While there are those in the manufactured home community side of the industry that abhor the ‘t-word’ or having their properties called ‘a mobile home park,’ on the other end of the spectrum is Frank Rolfe.
First, give the man and his associates their due. Their total communities would place them around #10 among the larger community owners.
Rolfe finds his way into the news, through stories like the New York Times’ Cold Hard Lessons of Mobile Home U,’ which drew a flurry of commentary, for and against by industry pros. The article sparked a recent comment by Dana Hawkins-Simmons in the National Housing Institute’s (NHI) e-publication, Rooflines – seen here.
In a recent article, Rolfe sounded off in favor of the National Community Council (NCC) recent fall event in Chicago and the NCC’s Vice President, Jenny Hodge. He took that opportunity to ‘dis’ a rival – and unnamed – community owner and consultant, who once appeared routinely at MHI and NCC events, and has since been marginalized by those organizations.
Writing in the Journal of Mfd Housing, under the heading, “The end of B.S. – thank heavens,” Rofle asserts, “What was notable at the event was the absence of many self-styled gurus who people used to listen to. They have been discarded as the industry has grown up and the professional owner/operators demand concrete qualifications of their experts.”
The “Mobile Home U” partner says that no one questioned him at the Chicago NCC event about his use of terminology. Indeed, with video footage of MHI’s current chairman using similar terminology, it might make it difficult for some industry members at an event with both present to do so.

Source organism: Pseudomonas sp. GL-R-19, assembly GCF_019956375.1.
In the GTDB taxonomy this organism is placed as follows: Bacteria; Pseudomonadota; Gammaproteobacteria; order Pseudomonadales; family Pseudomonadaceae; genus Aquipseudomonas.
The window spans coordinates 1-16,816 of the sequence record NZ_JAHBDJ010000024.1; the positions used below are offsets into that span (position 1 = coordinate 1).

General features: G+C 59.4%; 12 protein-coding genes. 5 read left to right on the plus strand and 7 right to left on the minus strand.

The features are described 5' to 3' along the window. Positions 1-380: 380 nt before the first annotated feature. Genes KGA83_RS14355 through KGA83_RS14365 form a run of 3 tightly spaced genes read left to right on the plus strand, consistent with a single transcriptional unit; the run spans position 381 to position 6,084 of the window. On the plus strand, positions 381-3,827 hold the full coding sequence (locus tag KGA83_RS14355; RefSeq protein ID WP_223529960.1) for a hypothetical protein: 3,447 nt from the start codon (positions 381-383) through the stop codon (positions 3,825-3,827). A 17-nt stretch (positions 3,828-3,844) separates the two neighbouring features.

Says Rolfe’s, “The industry is poised for a major shift for the good, and childish arguments have been cast aside to make way for more important adult topics and negotiations.” On this point, there is wide agreement.
Indeed, the industry is poised for a major shift, but the debate over the use of the ‘t-word’ or ‘mobile home’ terminology is far from over, as the new interview with Murex Properties and NCC Chairman Steve Adler suggests. In fact, the just-posted article on the “Great American Trailer Park Christmas Musical” points to the heart of the impact of the very challenge that Rolfe claims is no longer an issue, namely image.
Dana Hawkins-Simmons and others such as NextStep CEO Stacey Epperson take an opposing view, believing what you call something matters to the public and thus to the industry.
Indeed, ELS Chairman Sam Zell famously said at last year’s NCC event, “Pencil head, it’s not a trailer park.”
Writing in NuWire, Rolfe outlined options for purchasing and financing a manufactured home community. Such articles are Rolfe’s way of getting and staying in the limelight, in order to attract a steady stream of attendees to “bus tours” of MHCs and “boot camps.” These draw potential investors, those who aren’t chasing the same locations the larger portfolio operators seek.
The Mobile Home U partner’s suggested ways to buy a community include,
- Seller Financing
- Bank Loans
- Master Lease with Option
Give Frank Rolfe his due. Their operation grows, he has a swashbuckling style listeners find entertaining. Many of this boot camp graduates have gone on to varying degrees of success. He and his peers market, market, market.
The debate over proper use of terminology will rage on, with one wing showcasing a great image, and the other wing of the industry saying the public calls it a ‘trailer’ and ‘mobile home,’ why shouldn’t we?
But is the photo shown above what people imagine when you say the word “trailer” or “mobile home?”
Perhaps the 1.32 billion dollar sale of image-and-brand-building American Land Lease to Sun Communities might have settled that debate, but at least for now, that hasn’t resonated with enough people on the ‘mobile home’ terminology wing of the industry. ##
(Photo Credit: Manufactured Homes)
Article submitted by Josie Thompson to – Daily Business News – MHProNews.